Veterans need 7 months to adjust to civilian life, survey reveals

NEW YORK — Veterans returning home after serving their country often face a difficult adjustment period. A recent study is revealing just how hard that transition can be. Researchers found that it can take approximately seven months for veterans to get fully acclimated to civilian life after returning from active duty.

The recent survey of 1,000 U.S. military veterans highlighted an average of three significant challenges faced during this transition. The most prominent obstacle, identified by a third of the participants, was securing employment (33%). Other notable difficulties included leaving military friendships behind (28%) and pursuing a meaningful civilian career (28%).

The study, spearheaded by OnePoll in collaboration with Sport Clips Haircuts, unveiled that 60 percent of veterans already set long-term objectives upon leaving the military. These ambitions ranged from landing a fulfilling job (56%) and buying a home (52%) to starting a family (46%).

“Veterans transition from serving their nation to serving their local communities, carrying a suite of skills that are highly transferable to civilian roles,” says spokesperson Gordon Logan in a statement. “Though many prioritize meaningful careers, they might be unaware of the myriad resources available to aid their journey. It’s crucial that upcoming generations of veterans are well-informed about support systems provided by veteran-focused entities like the VFW.”

woman sitting in front of closed door
While the military taught many transferable skills, it took an average of four months for veterans to find a civilian job, the survey says. (credit: Photo by Jessica Radanavong on Unsplash)

The survey also highlighted that 27 percent of veterans have ambitions to pursue higher education or earn a college degree that they hadn’t realized by the time they left the military. A fifth of the respondents (20%) confessed to never having drafted a resume up to that point.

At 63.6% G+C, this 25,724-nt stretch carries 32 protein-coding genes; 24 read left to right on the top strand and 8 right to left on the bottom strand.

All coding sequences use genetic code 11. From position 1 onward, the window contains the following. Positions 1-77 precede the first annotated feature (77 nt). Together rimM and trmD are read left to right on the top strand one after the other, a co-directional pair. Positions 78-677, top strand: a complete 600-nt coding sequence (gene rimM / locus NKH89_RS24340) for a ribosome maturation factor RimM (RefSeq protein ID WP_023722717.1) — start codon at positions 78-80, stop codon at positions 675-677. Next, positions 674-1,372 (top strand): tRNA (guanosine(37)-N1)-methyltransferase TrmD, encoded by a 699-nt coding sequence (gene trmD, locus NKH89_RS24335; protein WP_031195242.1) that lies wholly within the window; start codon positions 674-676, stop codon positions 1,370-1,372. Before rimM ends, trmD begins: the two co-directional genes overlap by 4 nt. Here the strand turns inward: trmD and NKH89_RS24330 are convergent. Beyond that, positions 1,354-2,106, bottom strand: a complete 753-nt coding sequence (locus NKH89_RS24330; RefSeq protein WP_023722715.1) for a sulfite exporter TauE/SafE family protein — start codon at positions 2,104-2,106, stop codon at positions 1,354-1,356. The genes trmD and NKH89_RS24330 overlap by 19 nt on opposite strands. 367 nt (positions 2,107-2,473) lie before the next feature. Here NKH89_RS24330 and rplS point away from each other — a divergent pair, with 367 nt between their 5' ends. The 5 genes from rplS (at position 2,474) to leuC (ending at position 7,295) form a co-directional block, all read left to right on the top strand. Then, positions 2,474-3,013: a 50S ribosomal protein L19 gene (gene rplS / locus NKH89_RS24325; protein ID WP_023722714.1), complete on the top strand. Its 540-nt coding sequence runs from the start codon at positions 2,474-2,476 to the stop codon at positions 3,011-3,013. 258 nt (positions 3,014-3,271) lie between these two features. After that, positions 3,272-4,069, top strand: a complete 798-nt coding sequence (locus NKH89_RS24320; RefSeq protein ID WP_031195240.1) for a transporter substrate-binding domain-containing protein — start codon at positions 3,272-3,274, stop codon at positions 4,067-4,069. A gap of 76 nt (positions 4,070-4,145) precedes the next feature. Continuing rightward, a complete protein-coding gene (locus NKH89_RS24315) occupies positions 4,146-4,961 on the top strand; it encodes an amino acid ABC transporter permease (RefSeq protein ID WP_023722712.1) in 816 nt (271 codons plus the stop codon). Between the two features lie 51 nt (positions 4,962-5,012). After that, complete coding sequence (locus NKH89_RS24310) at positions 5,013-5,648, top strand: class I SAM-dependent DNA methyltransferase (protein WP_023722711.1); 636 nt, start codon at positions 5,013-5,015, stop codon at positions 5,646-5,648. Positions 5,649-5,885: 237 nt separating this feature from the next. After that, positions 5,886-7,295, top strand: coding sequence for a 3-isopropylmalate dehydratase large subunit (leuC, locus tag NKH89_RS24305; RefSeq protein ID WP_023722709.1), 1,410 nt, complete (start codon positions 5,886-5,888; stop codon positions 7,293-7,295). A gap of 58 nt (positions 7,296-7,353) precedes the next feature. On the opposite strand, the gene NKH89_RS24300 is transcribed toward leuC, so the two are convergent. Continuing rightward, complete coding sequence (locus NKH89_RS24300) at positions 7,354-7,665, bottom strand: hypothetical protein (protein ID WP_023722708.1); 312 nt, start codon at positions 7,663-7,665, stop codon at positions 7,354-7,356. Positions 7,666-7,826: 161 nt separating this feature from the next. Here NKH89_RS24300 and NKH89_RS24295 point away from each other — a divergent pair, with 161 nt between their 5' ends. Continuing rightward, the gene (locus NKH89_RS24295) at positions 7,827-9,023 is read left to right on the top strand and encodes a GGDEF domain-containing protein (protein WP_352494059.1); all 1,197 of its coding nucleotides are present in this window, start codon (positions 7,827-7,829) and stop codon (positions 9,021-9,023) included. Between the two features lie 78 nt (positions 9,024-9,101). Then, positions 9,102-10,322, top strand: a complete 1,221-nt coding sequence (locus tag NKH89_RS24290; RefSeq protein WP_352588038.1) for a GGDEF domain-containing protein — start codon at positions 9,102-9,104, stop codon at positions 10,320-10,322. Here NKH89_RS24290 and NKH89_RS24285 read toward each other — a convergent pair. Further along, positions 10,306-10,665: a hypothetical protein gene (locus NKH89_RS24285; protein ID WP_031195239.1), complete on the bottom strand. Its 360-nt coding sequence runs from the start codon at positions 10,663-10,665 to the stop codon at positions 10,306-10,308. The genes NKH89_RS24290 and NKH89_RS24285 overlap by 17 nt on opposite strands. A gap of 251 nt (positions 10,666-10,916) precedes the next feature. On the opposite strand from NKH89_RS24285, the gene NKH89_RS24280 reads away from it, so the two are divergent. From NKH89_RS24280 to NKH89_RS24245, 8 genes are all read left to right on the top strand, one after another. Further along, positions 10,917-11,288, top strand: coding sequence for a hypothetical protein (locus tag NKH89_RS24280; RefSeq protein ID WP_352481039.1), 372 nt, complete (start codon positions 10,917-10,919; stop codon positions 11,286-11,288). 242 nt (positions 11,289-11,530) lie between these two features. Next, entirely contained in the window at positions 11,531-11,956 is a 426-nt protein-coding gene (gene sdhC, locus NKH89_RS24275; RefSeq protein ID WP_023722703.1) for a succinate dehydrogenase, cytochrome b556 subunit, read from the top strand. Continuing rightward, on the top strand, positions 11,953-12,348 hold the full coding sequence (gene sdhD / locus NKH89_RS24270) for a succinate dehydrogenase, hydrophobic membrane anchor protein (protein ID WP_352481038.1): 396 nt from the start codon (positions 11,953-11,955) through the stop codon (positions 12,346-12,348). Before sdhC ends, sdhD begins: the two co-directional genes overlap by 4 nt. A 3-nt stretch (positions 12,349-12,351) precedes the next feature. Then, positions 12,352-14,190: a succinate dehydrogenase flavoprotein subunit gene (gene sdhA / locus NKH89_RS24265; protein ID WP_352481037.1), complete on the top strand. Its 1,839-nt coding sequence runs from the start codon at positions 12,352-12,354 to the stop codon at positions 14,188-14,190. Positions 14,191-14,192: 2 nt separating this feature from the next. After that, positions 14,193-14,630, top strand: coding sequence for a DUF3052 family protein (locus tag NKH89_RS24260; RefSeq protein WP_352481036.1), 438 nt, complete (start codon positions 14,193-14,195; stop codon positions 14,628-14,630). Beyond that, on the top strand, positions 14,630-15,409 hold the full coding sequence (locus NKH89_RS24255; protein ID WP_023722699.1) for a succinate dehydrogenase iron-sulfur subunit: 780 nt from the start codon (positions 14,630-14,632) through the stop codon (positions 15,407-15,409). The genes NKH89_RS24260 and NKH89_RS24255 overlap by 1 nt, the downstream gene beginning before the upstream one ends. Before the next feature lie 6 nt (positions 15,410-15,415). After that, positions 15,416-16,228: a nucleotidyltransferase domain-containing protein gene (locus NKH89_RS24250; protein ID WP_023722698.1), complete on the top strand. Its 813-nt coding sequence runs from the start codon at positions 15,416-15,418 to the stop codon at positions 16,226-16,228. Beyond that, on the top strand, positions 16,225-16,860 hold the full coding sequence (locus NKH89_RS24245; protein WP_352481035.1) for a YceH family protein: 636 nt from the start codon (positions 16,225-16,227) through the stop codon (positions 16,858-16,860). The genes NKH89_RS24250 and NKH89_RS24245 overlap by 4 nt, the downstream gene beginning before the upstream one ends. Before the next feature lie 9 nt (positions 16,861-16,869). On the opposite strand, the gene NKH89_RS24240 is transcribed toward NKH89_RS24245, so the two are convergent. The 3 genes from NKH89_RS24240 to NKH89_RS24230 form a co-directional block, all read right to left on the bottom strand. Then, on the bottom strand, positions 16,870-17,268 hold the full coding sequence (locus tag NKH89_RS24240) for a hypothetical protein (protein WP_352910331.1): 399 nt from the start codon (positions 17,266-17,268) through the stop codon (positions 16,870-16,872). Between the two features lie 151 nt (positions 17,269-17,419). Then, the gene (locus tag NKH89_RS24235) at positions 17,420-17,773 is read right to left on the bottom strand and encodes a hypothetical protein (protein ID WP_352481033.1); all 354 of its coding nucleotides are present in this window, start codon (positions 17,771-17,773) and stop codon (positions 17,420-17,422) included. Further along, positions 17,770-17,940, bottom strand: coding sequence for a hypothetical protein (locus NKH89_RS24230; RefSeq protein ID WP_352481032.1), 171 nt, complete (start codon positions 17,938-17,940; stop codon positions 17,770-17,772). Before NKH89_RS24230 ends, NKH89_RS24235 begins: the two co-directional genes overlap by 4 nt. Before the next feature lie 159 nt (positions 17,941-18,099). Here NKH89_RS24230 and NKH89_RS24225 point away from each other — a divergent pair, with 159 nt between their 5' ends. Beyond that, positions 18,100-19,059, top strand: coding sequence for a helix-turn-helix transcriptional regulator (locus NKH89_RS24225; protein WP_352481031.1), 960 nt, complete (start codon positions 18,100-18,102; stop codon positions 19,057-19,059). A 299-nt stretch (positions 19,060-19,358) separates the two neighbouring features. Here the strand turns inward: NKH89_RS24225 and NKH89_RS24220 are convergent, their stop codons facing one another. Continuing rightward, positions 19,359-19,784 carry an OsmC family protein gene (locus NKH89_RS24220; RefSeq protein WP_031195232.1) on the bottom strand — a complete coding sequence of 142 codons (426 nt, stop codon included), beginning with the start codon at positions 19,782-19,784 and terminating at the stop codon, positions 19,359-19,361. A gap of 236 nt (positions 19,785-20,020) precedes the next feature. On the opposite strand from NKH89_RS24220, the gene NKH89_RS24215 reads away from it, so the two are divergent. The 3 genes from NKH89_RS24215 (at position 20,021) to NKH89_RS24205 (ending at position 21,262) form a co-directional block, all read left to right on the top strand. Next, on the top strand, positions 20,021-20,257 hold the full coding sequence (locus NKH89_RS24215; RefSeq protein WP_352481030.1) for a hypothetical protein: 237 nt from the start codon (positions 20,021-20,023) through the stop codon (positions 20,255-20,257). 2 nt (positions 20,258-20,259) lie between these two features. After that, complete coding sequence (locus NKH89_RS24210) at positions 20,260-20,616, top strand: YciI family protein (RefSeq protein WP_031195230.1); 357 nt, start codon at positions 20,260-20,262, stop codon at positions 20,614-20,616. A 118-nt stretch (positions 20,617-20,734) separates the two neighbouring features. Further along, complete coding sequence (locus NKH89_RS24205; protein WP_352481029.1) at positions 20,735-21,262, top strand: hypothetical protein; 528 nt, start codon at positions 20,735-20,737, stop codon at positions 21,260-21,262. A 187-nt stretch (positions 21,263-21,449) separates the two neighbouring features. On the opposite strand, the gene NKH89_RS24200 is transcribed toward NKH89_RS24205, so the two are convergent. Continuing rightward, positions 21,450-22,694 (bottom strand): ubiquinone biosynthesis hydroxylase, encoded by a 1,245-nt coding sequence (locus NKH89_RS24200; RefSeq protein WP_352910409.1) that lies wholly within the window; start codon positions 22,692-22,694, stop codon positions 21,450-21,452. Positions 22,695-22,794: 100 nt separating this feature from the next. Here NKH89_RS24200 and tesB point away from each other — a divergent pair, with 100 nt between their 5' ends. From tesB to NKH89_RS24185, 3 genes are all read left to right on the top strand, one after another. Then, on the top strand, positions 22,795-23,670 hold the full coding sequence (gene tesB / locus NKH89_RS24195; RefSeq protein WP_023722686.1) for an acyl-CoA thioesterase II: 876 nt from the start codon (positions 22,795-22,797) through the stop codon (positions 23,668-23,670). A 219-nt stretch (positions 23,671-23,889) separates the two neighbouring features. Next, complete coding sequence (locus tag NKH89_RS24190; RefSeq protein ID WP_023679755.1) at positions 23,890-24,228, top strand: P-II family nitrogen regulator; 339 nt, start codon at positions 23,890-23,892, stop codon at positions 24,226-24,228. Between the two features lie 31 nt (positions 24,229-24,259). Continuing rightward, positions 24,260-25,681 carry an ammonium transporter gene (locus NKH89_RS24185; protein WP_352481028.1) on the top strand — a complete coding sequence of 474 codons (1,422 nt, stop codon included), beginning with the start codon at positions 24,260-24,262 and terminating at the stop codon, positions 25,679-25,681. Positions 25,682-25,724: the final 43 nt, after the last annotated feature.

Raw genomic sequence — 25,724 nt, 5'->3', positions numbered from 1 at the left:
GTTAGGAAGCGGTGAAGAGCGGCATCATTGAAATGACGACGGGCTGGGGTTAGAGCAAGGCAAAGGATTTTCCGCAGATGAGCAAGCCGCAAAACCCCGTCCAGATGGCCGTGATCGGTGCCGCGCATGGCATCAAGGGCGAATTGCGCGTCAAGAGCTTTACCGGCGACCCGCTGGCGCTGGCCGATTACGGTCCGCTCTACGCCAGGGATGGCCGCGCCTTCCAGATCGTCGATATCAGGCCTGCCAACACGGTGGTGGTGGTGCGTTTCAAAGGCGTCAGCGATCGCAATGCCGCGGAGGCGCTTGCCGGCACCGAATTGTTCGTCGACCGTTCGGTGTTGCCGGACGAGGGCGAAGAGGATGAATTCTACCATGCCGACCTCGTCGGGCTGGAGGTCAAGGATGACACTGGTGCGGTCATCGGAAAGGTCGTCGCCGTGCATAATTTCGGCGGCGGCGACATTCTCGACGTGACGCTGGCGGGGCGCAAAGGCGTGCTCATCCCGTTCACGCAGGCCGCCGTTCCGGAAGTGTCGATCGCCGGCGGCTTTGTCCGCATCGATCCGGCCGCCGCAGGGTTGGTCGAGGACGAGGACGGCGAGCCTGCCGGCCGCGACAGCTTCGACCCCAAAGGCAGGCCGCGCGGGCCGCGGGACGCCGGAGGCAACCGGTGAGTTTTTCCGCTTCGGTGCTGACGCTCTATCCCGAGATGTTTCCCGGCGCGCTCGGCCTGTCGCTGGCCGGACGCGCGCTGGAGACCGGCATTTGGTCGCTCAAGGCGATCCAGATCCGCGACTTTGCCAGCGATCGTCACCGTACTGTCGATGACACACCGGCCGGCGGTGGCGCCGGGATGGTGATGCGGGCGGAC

While the military instills numerous transferable skills – such as handling stress (50%), teamwork (41%), and problem-solving (39%) – the data showed that it took veterans an average of four months to secure civilian employment.

To bolster their self-assurance during this transitional phase, 33 percent of the surveyed veterans either took classes or furthered their education. Another noteworthy finding was that 29 percent attributed their smooth transition to the unwavering support of their spouses or partners.

Furthermore, the veterans shared invaluable advice for a seamless shift to civilian life: patience during adjustment, maintaining a daily routine, commencing financial savings before military exit, and prioritizing continuous education.

“A staggering 20% of the veterans surveyed expressed that financial constraints hindered their educational pursuits,” Logan emphasizes.

Veterans’ Biggest Non-Health-Related Challenges in Transitioning to Civilian Life

  • Finding a job (33%)
  • Parting ways with my friends in the military (28%)
  • Finding a purposeful career (28%)
  • Absence of familiar routine/structure (23%)
  • Pursuing educational goals (15%)
  • Adjusting to providing basic necessities (e.g., food, clothing, housing) (15%)
  • Lack of financial support (14%)
  • Reconnecting with family (11%)
  • Unfamiliarity with post-military programs/resources (11%)
  • Finding a new identity (9%)
  • Lack of family/community support (5%)

Survey methodology

This random double-opt-in survey of 1,000 U.S. military veterans was commissioned by Sport Clips between Sept. 26 and Oct. 2, 2023. It was conducted by market research company OnePoll, whose team members are members of the Market Research Society and have corporate membership to the American Association for Public Opinion Research (AAPOR) and the European Society for Opinion and Marketing Research (ESOMAR).

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